Bones and All (2022) Movie Ending & Themes Explained: One of the year’s most interesting and allegorical films is Luca Guadagnino’s “Bones and All.” It brings us an intense story about cannibals with sparkling chemistry, but underneath the surface, the film reveals its real meaning. It follows Maren (Taylor Russell) and Lee (Timothée Chalamet) on a Midwestern road trip along the countryside, as they fall in love while learning things about themselves. Well, technically, though, the film isn’t the coming-of-age love story it appears to be. Much like the young protagonists at its center, the film acts like a genre hybrid; a bloody and violent body horror tale blended with road-trip romance, “Bones and All” serves as a drama that acts on multiple levels. Here’s a deeper look at the film’s plot, ending, and themes.
Bones And All (2022) Plot Summary & Movie Synopsis:
Despite its bloody and violent exterior, “Bones and All” centers itself around the lives of Maren, who is one day abandoned by her father after, um, a bloody incident. What we learn through her is how her father had left a tape recorder for her, which recounted her earliest episodes of cannibalism from childhood. Out on her own with nowhere to go, she comes across a random old stranger drifting around the dark streets of Kentucky, claiming to help the young girl out. Who is this spooky unknown drifter? More on that later. Soon, Maren comes across Lee, an orange-haired charismatic guy. Well, she figures that after smelling him from afar, and soon befriends him. Unlike Maren, Lee is someone who kills without any remorse. He also tries to explain to Maren how this is actually an unexplainable trait people like them cannot run away from but should instead embrace. The two heartthrobs at the center then fall in love as they venture onto the untethered remnants of their past traumas.
Who is Sully? What does the character represent?
The middle-aged drifter, named Sully (played by Mark Rylance) teaches Maren how to sniff out the other eaters while showing her how he braids his own rope from the hair of his prey. The character appears at the beginning of the film, where he introduces the protagonist to the world of cannibals and explains the rules they live by. He advises her to “never eat an eater,” but she fears that he may have more alarming intentions. Even though she initially abandons Sully at the beginning of the movie, that doesn’t make the latter stop chasing her.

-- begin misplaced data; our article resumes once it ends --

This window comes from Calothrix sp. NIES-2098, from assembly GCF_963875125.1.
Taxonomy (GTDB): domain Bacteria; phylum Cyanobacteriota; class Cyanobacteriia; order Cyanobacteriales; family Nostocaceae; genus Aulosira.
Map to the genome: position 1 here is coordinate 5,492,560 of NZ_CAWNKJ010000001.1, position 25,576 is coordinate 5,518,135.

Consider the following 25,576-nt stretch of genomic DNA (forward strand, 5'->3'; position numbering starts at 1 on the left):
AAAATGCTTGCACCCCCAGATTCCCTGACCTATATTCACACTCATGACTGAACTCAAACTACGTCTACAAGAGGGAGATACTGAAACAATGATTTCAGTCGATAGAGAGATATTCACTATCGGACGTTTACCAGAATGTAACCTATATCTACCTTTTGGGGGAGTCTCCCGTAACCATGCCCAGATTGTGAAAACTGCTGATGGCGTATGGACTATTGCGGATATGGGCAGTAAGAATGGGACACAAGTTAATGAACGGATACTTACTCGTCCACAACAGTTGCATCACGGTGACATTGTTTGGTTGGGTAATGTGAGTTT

After her brief parting with Lee, Sully tracks her down on the side of the road during the latter half of the movie and reveals that he has indeed been following her all along. Like a sexual predator, Sully even corners Maren near his van, asking her to come along with him. She rebuffs him, but Sully lashes out in rage; Rylance’s eyes pop out in seeing her dismiss his contained desire as he curses and throws insults at her. “Why do you say your name like you’re two different people,” asks Maren to Sully at this point in the film. What are the underlying implications of the line? What does Sully’s thick southern accent and his menacing persona say about his character?
Bones And All (2022) Movie Themes Explained:
Oblivious yet to fully comprehend the consequences of their identities, Maren and Lee go around the countryside meeting new people. No matter where they are, the presence of Sully always remains in the film’s background; the screenplay doesn’t have to ‘make’ Sully menacing; it literally uses his character as an allegory. Neither Maren nor Lee (the latter of which remains unaware of his existence until it’s too late) comes to learn who he really is. Still, as Maren suggests through her naive remark, Sully, indeed, is two different people masquerading as one, luring the ‘other ones’ to buy into his mellifluous voice coated by a thick Southern accent. He feeds onto those who are dying, and his presence helps compound as well as amplify the film’s main theme about identity.